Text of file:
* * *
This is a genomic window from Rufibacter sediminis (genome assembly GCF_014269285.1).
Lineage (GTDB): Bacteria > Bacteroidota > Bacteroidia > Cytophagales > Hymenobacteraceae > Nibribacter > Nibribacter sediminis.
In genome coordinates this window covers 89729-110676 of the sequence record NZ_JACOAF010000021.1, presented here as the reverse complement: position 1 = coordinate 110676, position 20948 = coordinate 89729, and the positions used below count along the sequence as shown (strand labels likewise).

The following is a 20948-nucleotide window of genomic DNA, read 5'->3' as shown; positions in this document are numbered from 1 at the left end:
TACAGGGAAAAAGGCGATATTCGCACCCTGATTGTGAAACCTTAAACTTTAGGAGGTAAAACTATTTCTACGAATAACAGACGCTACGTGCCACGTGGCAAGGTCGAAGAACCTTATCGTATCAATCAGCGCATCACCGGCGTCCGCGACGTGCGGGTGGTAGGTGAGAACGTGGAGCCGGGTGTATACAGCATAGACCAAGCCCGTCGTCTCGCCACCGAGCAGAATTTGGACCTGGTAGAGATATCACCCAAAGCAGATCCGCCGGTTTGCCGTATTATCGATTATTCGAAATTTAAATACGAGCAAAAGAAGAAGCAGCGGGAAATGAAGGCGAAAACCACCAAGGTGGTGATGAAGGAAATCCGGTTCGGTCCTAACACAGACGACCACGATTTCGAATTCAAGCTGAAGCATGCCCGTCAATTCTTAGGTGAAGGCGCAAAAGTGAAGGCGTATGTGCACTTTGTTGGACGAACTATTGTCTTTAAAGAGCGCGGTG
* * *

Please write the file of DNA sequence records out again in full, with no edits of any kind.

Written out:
This is a genomic window from Rufibacter sediminis (genome assembly GCF_014269285.1).
Lineage (GTDB): Bacteria > Bacteroidota > Bacteroidia > Cytophagales > Hymenobacteraceae > Nibribacter > Nibribacter sediminis.
In genome coordinates this window covers 89729-110676 of the sequence record NZ_JACOAF010000021.1, presented here as the reverse complement: position 1 = coordinate 110676, position 20948 = coordinate 89729, and the positions used below count along the sequence as shown (strand labels likewise).

The following is a 20948-nucleotide window of genomic DNA, read 5'->3' as shown; positions in this document are numbered from 1 at the left end:
TACAGGGAAAAAGGCGATATTCGCACCCTGATTGTGAAACCTTAAACTTTAGGAGGTAAAACTATTTCTACGAATAACAGACGCTACGTGCCACGTGGCAAGGTCGAAGAACCTTATCGTATCAATCAGCGCATCACCGGCGTCCGCGACGTGCGGGTGGTAGGTGAGAACGTGGAGCCGGGTGTATACAGCATAGACCAAGCCCGTCGTCTCGCCACCGAGCAGAATTTGGACCTGGTAGAGATATCACCCAAAGCAGATCCGCCGGTTTGCCGTATTATCGATTATTCGAAATTTAAATACGAGCAAAAGAAGAAGCAGCGGGAAATGAAGGCGAAAACCACCAAGGTGGTGATGAAGGAAATCCGGTTCGGTCCTAACACAGACGACCACGATTTCGAATTCAAGCTGAAGCATGCCCGTCAATTCTTAGGTGAAGGCGCAAAAGTGAAGGCGTATGTGCACTTTGTTGGACGAACTATTGTCTTTAAAGAGCGCGGTG